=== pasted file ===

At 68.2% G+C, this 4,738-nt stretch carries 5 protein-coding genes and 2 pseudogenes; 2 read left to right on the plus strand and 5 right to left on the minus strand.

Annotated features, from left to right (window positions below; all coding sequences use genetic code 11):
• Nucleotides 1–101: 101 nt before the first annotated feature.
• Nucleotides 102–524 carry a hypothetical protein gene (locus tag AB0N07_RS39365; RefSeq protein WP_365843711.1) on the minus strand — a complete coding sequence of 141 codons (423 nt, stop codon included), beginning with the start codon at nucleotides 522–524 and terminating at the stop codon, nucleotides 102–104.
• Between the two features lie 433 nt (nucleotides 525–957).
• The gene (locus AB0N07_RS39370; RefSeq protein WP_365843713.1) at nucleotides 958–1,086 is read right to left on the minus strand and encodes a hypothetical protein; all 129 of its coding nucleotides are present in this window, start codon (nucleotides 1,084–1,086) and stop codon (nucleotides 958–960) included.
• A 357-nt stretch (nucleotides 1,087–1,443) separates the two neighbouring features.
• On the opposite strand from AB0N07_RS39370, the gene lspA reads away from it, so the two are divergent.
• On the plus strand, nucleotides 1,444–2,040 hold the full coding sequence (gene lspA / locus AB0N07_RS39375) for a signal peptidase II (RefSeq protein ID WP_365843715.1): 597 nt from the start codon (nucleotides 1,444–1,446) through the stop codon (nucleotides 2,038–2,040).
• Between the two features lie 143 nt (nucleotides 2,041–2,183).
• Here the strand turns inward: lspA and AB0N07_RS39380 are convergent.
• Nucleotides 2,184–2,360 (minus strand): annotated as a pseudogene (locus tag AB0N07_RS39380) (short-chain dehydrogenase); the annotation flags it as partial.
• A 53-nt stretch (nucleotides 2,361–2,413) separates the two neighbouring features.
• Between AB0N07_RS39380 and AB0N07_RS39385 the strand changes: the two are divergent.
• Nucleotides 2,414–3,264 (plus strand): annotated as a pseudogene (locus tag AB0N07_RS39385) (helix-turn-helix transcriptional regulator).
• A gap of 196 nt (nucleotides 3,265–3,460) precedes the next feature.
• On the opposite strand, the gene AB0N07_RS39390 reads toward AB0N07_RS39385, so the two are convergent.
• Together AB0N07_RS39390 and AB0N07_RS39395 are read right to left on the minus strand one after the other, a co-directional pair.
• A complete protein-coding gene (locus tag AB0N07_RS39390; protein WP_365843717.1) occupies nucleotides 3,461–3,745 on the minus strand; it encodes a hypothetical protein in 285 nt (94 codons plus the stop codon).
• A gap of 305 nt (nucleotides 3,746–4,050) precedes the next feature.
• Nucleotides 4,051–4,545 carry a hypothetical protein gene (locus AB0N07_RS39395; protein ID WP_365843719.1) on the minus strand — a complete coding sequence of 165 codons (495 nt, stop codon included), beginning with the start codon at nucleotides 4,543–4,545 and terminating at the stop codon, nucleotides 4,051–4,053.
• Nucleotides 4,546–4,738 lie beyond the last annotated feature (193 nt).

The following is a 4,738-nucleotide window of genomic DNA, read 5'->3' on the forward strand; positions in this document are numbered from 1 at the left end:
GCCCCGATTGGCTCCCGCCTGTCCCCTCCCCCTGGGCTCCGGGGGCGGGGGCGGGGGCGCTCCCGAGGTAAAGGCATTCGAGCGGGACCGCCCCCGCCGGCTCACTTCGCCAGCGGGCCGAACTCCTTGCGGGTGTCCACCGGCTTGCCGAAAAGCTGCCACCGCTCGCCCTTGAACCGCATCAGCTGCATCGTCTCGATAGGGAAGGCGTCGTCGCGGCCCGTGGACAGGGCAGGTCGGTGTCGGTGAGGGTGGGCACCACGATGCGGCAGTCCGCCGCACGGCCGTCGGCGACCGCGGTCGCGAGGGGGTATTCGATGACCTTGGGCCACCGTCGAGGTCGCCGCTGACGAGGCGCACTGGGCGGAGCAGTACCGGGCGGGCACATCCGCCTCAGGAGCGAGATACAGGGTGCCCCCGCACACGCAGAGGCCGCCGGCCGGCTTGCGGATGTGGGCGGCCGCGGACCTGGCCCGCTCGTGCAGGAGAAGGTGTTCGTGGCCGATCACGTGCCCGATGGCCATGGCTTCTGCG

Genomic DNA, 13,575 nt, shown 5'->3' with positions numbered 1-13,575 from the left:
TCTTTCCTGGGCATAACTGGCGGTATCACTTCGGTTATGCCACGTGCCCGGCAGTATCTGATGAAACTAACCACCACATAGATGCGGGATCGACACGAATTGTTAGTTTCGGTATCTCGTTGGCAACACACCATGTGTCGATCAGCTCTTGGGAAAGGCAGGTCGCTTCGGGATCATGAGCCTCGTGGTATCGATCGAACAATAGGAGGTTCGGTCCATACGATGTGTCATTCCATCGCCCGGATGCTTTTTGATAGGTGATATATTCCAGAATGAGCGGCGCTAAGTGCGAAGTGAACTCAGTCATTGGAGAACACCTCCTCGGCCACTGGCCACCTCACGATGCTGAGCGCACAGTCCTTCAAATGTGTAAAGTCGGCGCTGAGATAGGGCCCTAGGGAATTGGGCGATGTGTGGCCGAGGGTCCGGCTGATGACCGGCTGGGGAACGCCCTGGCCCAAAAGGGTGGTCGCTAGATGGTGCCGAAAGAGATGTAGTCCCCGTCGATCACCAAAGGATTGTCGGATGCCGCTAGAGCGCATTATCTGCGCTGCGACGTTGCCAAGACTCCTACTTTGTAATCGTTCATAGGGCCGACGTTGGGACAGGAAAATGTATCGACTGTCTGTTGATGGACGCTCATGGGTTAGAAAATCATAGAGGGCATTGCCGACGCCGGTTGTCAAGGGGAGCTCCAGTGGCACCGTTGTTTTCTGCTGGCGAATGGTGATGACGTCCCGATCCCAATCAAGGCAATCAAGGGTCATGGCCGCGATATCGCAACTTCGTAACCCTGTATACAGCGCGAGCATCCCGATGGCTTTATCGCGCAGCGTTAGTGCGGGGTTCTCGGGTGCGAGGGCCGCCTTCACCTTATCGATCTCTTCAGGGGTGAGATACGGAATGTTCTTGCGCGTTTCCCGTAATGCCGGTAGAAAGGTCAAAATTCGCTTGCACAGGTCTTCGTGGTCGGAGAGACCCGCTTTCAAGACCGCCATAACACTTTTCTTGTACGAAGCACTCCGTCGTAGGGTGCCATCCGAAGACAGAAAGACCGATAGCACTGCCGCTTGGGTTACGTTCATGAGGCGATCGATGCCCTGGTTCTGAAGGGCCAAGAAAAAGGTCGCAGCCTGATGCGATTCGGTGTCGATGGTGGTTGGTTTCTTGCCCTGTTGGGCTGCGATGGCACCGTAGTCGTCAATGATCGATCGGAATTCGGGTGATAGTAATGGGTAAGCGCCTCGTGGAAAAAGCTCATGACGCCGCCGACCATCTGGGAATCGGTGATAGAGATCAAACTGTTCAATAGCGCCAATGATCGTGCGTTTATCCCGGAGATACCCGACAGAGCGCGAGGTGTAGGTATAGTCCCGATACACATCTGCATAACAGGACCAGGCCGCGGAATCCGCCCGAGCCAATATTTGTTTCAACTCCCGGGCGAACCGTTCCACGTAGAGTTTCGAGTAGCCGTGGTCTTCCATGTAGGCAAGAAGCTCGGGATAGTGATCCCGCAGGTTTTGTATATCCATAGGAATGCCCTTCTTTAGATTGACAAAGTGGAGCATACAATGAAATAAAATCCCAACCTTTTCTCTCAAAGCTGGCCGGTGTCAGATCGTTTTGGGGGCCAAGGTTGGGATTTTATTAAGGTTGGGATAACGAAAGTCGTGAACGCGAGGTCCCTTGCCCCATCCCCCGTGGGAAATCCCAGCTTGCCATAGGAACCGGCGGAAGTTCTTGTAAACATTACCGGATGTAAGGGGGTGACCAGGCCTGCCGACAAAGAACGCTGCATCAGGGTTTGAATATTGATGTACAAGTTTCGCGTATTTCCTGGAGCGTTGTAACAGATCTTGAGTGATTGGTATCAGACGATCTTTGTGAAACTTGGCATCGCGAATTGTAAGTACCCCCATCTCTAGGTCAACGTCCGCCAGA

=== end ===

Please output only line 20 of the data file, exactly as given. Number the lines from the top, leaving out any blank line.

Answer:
• A gap of 305 nt (nucleotides 3,746–4,050) precedes the next feature.